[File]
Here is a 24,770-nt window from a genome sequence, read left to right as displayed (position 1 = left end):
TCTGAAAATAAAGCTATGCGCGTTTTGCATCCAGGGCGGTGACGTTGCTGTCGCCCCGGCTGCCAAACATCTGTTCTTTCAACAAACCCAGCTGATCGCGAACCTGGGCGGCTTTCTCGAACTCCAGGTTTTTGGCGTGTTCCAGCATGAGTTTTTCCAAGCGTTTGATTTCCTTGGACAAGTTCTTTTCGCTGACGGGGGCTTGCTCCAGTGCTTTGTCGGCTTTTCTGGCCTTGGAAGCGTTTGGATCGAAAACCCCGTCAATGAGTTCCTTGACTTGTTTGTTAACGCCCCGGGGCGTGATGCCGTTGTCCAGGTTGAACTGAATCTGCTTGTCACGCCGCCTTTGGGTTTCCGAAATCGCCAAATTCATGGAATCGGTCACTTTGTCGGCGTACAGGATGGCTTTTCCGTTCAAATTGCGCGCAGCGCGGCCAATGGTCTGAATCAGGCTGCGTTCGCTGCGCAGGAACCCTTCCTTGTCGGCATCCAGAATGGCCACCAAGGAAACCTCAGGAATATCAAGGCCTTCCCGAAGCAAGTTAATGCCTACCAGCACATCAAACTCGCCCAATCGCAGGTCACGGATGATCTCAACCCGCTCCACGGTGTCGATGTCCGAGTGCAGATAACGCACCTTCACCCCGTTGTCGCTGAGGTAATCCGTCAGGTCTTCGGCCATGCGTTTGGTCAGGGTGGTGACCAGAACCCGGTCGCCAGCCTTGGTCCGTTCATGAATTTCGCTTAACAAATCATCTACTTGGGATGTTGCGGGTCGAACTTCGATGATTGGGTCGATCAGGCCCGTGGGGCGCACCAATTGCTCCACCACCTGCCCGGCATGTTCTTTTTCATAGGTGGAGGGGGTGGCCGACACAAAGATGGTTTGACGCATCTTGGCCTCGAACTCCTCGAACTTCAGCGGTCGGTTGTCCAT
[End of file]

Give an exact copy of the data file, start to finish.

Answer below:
Here is a 24,770-nt window from a genome sequence, read left to right as displayed (position 1 = left end):
TCTGAAAATAAAGCTATGCGCGTTTTGCATCCAGGGCGGTGACGTTGCTGTCGCCCCGGCTGCCAAACATCTGTTCTTTCAACAAACCCAGCTGATCGCGAACCTGGGCGGCTTTCTCGAACTCCAGGTTTTTGGCGTGTTCCAGCATGAGTTTTTCCAAGCGTTTGATTTCCTTGGACAAGTTCTTTTCGCTGACGGGGGCTTGCTCCAGTGCTTTGTCGGCTTTTCTGGCCTTGGAAGCGTTTGGATCGAAAACCCCGTCAATGAGTTCCTTGACTTGTTTGTTAACGCCCCGGGGCGTGATGCCGTTGTCCAGGTTGAACTGAATCTGCTTGTCACGCCGCCTTTGGGTTTCCGAAATCGCCAAATTCATGGAATCGGTCACTTTGTCGGCGTACAGGATGGCTTTTCCGTTCAAATTGCGCGCAGCGCGGCCAATGGTCTGAATCAGGCTGCGTTCGCTGCGCAGGAACCCTTCCTTGTCGGCATCCAGAATGGCCACCAAGGAAACCTCAGGAATATCAAGGCCTTCCCGAAGCAAGTTAATGCCTACCAGCACATCAAACTCGCCCAATCGCAGGTCACGGATGATCTCAACCCGCTCCACGGTGTCGATGTCCGAGTGCAGATAACGCACCTTCACCCCGTTGTCGCTGAGGTAATCCGTCAGGTCTTCGGCCATGCGTTTGGTCAGGGTGGTGACCAGAACCCGGTCGCCAGCCTTGGTCCGTTCATGAATTTCGCTTAACAAATCATCTACTTGGGATGTTGCGGGTCGAACTTCGATGATTGGGTCGATCAGGCCCGTGGGGCGCACCAATTGCTCCACCACCTGCCCGGCATGTTCTTTTTCATAGGTGGAGGGGGTGGCCGACACAAAGATGGTTTGACGCATCTTGGCCTCGAACTCCTCGAACTTCAGCGGTCGGTTGTCCAT